The use of tanning bed safety has been in debate since the first tanning bed came into use in the 1980’s. Since then there has been much research into the types of Ultraviolet (UV) rays emitted by tanning beds, in what concentrations as well as how they cause skin cell DNA mutations that lead to cancer. Currently, approximately 90 percent of all skin cancers are associated with exposure to UV radiation mostly from the sun.

But, in 2009, a group of 20 scientists from around the world convened for the International Agency for Research on Cancer (IARC), part of the World Health Organization, and added UV radiation from tanning beds to the IARC’s Group I list of the most carcinogenic (cancer-causing) forms of radiation.

The reason for the debate on tanning bed safety is that tanning devices use fluorescent lamps which emit mostly UVA rays (UVB rays represent less than 5 percent of the lamp’s output) to induce a quick tan. And, by the end of the 1980’s, scientists had documented the carcinogenic properties of UVB rays: That they caused pre-cancerous DNA cell mutations in skin, triggered growth of squamous cell carcinomas in rodents and that UVB rays were the primary cause of sunburn.  There was no proof yet of any link between UVA exposure and skin cancer. With only a low amount of UVB emitted from a tanning bed, tanning salons could argue that tanning bed use was safe (or even safer than outdoor sun exposure) when obtained in a salon.

Since then, data has mounted and strengthened the evidence for a causal relationship between high doses of UVA exposure, indoor tanning and skin cancer, especially melanoma of the skin and eyes.  Be wary of any safety or health claims made by indoor tanning salons, the American Suntanning Association or the Indoor Tanning Association:

  • No scientific evidence supports a claim of a protective effect from tanning bed use against future sun damage (getting a “base tan”), as you may have heard.
  • There is no such thing as a “safe” tan because a tan, and especially a sunburn, is skin’s reaction to damage caused by UV radiation (whether from the sun or a tanning bed) and it causes DNA changes in the skin cells.
  • The tanning industry jumped all over the news that Vitamin D from sun exposure is necessary for health, and that it was safer to get that Vitamin D from a tanning salon rather than outdoors. It is not.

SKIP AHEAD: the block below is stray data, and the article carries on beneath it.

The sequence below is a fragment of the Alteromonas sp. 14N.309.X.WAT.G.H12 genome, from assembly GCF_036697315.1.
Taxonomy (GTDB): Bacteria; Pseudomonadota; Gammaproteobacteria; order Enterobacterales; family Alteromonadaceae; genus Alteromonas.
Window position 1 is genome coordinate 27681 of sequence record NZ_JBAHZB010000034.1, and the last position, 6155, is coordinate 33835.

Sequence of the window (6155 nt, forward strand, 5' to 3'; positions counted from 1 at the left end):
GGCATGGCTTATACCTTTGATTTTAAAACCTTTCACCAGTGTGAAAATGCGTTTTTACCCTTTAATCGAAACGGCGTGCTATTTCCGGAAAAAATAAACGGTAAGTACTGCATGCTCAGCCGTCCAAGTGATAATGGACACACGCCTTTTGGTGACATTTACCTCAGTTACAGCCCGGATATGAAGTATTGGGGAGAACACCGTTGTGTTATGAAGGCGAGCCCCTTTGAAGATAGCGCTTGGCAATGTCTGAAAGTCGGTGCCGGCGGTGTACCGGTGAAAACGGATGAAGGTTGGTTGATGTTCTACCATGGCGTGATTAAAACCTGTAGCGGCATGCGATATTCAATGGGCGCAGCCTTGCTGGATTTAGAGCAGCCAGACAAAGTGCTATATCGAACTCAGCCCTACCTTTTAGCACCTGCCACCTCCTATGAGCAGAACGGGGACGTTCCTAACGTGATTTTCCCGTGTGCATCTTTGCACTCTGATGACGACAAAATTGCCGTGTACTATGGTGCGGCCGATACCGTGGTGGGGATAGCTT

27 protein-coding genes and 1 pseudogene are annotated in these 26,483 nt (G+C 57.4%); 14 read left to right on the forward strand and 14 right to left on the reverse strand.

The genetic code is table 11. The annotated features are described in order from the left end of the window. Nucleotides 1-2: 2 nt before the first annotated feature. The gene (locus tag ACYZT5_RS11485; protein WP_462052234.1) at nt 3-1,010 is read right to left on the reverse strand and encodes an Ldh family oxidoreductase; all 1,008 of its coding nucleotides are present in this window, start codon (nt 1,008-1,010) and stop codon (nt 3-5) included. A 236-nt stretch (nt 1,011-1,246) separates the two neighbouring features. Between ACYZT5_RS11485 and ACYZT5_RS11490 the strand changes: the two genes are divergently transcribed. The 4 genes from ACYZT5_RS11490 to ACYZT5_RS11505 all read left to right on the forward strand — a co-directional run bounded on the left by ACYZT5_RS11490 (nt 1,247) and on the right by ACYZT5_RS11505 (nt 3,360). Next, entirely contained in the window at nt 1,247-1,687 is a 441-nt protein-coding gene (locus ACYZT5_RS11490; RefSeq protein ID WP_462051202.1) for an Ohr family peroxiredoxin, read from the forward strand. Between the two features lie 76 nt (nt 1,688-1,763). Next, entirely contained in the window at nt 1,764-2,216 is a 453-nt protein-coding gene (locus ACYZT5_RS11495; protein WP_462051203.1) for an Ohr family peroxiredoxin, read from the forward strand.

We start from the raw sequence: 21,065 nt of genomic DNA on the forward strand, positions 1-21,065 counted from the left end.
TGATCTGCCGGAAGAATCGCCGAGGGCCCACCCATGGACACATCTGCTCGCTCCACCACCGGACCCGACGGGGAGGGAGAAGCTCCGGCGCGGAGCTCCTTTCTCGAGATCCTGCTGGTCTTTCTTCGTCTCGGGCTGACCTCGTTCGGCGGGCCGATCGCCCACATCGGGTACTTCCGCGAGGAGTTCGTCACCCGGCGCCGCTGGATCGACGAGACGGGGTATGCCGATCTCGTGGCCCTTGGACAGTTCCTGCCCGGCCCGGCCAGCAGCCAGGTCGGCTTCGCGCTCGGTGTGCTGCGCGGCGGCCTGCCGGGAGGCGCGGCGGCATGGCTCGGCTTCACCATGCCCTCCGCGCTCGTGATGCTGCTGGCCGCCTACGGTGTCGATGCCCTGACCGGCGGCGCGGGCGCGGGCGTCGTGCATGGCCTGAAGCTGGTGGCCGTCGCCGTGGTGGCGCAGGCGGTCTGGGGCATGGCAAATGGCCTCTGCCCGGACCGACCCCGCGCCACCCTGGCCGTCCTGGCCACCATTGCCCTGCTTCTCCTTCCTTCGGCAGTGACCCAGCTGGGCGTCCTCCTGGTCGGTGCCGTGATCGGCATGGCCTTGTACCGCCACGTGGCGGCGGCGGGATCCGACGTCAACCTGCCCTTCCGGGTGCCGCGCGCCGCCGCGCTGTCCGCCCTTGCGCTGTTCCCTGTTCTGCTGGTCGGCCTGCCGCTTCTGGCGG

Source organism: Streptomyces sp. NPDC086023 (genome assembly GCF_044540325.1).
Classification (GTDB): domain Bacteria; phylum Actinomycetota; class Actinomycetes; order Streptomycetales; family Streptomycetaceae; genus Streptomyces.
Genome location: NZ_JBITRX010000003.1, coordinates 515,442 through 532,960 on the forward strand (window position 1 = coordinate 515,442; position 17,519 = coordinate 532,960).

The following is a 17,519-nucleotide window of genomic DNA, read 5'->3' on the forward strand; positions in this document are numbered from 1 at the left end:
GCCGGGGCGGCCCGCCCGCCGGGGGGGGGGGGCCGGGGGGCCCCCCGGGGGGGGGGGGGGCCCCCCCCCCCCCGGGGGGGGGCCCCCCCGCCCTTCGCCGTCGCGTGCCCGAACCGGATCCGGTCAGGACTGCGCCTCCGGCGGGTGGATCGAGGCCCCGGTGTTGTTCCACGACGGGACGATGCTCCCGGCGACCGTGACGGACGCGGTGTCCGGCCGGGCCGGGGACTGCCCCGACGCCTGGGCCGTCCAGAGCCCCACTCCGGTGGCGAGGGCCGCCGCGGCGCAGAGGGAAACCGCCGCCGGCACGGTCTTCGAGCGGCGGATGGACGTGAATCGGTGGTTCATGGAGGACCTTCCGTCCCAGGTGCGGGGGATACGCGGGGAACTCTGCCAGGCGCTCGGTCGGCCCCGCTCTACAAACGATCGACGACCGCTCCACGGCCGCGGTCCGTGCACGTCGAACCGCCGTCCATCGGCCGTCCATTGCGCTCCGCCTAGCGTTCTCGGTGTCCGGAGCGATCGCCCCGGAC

Here are 5 strong findings from June 2009 IARC monograph that put tanning beds in the classification of most carcinogenic forms of radiation:

  1. UVA causes similar but deeper skin damage: The cancer-causing mechanisms of UVB differ, but often overlap those of UVA rays. Sun exposure causes a specific cell mutation pattern that was thought to be caused by UVB rays, but researchers have now tested and found the same pattern in the skin of UVA-exposed mice (the Tp53 gene of UVA or UVB-induced skin tumors of hairless mice and the TP53 gene in human actinic keratoses -precancerous sun spots- and malignant skin tumors). UVA rays actually penetrate the skin more deeply than UVB and can damage cells (including melanocytes, those that produce the skin pigment in a “tan”) deep in the dermis whereas UVB rays cause damage to the epidermis, skin’s outermost layer.  UVB rays cause DNA mutations directly and UVA rays cause more indirect damage. For example, recent evidence found that the body’s repair and removal of damaged DNA is impaired when caused by UVA rays.
  2. Time span of  tanning bed use increases melanoma risk: Experiments in human volunteers show that tanning lamps produce the types of skin DNA damage associated with sun exposure but that the excess UV exposure in the stronger tanning beds used more often than routine sun exposure, over time, can weaken the immune system and increase vulnerability to cancer and other diseases.